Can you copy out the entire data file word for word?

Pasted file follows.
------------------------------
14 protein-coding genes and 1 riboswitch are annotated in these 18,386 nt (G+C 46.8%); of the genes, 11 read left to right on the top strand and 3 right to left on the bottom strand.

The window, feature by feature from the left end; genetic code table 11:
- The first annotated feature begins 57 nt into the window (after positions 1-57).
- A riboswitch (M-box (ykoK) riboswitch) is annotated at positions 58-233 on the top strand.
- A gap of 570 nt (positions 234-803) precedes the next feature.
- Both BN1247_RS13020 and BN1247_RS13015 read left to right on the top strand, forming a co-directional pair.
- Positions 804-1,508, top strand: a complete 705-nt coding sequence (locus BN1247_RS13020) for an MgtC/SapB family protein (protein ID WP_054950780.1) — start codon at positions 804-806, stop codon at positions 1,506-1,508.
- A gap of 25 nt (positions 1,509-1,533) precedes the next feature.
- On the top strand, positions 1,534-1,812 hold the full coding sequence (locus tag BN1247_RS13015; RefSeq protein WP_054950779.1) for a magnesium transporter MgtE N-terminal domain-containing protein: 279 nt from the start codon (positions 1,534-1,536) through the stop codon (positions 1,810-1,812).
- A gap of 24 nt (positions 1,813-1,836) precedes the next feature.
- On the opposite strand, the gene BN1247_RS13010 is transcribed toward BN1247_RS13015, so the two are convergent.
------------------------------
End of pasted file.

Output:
14 protein-coding genes and 1 riboswitch are annotated in these 18,386 nt (G+C 46.8%); of the genes, 11 read left to right on the top strand and 3 right to left on the bottom strand.

The window, feature by feature from the left end; genetic code table 11:
- The first annotated feature begins 57 nt into the window (after positions 1-57).
- A riboswitch (M-box (ykoK) riboswitch) is annotated at positions 58-233 on the top strand.
- A gap of 570 nt (positions 234-803) precedes the next feature.
- Both BN1247_RS13020 and BN1247_RS13015 read left to right on the top strand, forming a co-directional pair.
- Positions 804-1,508, top strand: a complete 705-nt coding sequence (locus BN1247_RS13020) for an MgtC/SapB family protein (protein ID WP_054950780.1) — start codon at positions 804-806, stop codon at positions 1,506-1,508.
- A gap of 25 nt (positions 1,509-1,533) precedes the next feature.
- On the top strand, positions 1,534-1,812 hold the full coding sequence (locus tag BN1247_RS13015; RefSeq protein WP_054950779.1) for a magnesium transporter MgtE N-terminal domain-containing protein: 279 nt from the start codon (positions 1,534-1,536) through the stop codon (positions 1,810-1,812).
- A gap of 24 nt (positions 1,813-1,836) precedes the next feature.
- On the opposite strand, the gene BN1247_RS13010 is transcribed toward BN1247_RS13015, so the two are convergent.